The industry is facing a crisis in drug development that is manifest, in part, by rapidly and steeply rising costs to drug development programmes. The cost is related, in part, to the need to do extensive clinical trials involving large numbers of subjects and with relatively distant endpoints. The availability of robust and qualified biomarkers is expected to facilitate the identification of patients for clinical trials who are likely to benefit from an intervention and are less likely to experience adverse effects as a result of the intervention. Such pre hoc stratification of potential trial participants is expected to permit the enrollment of smaller numbers of patients in trials in order to show efficacy, fewer trials discontinued as a result of toxicity, and thereby lower costs as well as potentially reduce the likelihood of post-marketing failures due to toxicity. Furthermore, biomarkers qualified to function as surrogate endpoints will allow clinical trials of shorter duration, also providing potential for significant cost savings.

Taken together, these benefits derived from the availability of robust and qualified biomarkers should serve to improve the ability to do discovery science relevant to disease and treatment, promote drug development by both speeding the process and reducing the overall development costs, and improve the ability to make timely and informed regulatory decisions, thus providing a nexus of common interest for all of the founding partners.
The value proposition, however, extends beyond the interests of the founding partners. The development of the notion of personalised medicine is dedicated to the provision of the right treatment (or intervention) for the right patient at the right time. Patient groups and clinicians can benefit from the availability of biomarkers for the assessment of risk; for diagnosis; for stratifying patients with a given risk or diagnosis into prognostic categories; for assessing status of a disease with respect to disease activity and disease-related organ damage; as well as for assessing beneficial and / or adverse effects of a therapy or intervention. In recognition of the uses and needs for biomarkers, a number of patient advocacy groups and professional organisations have also joined the BC.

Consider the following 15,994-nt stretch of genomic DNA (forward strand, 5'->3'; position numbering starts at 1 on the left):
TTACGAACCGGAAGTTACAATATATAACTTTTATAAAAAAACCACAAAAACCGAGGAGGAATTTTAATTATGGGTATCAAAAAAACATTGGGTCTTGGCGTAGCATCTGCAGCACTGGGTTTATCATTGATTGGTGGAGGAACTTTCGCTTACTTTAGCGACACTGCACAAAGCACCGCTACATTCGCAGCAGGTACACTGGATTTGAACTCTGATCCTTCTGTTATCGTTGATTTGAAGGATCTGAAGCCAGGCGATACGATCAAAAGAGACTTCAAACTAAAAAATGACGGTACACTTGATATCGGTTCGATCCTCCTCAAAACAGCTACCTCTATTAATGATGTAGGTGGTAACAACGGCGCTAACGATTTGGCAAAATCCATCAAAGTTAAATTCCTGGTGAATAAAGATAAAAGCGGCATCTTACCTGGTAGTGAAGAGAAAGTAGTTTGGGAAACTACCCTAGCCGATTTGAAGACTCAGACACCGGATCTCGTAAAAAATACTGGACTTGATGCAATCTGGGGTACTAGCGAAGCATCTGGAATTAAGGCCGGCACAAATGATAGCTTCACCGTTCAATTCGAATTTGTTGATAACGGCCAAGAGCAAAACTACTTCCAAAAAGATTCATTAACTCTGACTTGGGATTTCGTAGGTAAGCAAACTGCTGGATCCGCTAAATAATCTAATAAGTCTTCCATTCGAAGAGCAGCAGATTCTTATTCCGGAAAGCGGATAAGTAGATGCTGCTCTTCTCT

The process of forming the BC was characterised by several important lessons: Key lessons related to communication, cross-cultural understanding, and negotiation. A critical element to the success of the organising process was the fact that all of the founding partners were committed to making a consortium and were therefore committed to making all reasonable efforts to come to an agreeable structure and process, even when coming to consensus was difficult or time-consuming.

An organising committee was composed of high level staff from all founding partners as well as legal counsel when needed. This group was charged with the task of defining the specific goals of the BC, suggesting a structure that would permit the accomplishment of these goals and which would be sensitive to the different practices, cultures and constraints of all of the partners. Over the space of months and many meetings, an umbrella structure was developed which was presented to the initial executive committee and ratified without significant change.

The structure of the BC rests on the premise that all activities of the BC will be pre-competitive in nature. This translates to mean that the goal and expected outcome of BC activities is not to generate new intellectual property, but rather to generate new knowledge and information that will be made available to the public (There are a number of nuances to this statement relating to human subjects protections, the use and contribution of pre-existing IP to the activities undertaken within the BC, and possible regulatory applications that may relate to BC generated work products that will be discussed further below). Working together in pre-competitive projects will, the BC expects, generate information and knowledge that will be the basis for future commercial applications such as the development of tests and diagnostics that extend and apply the information and knowledge generated in the BC.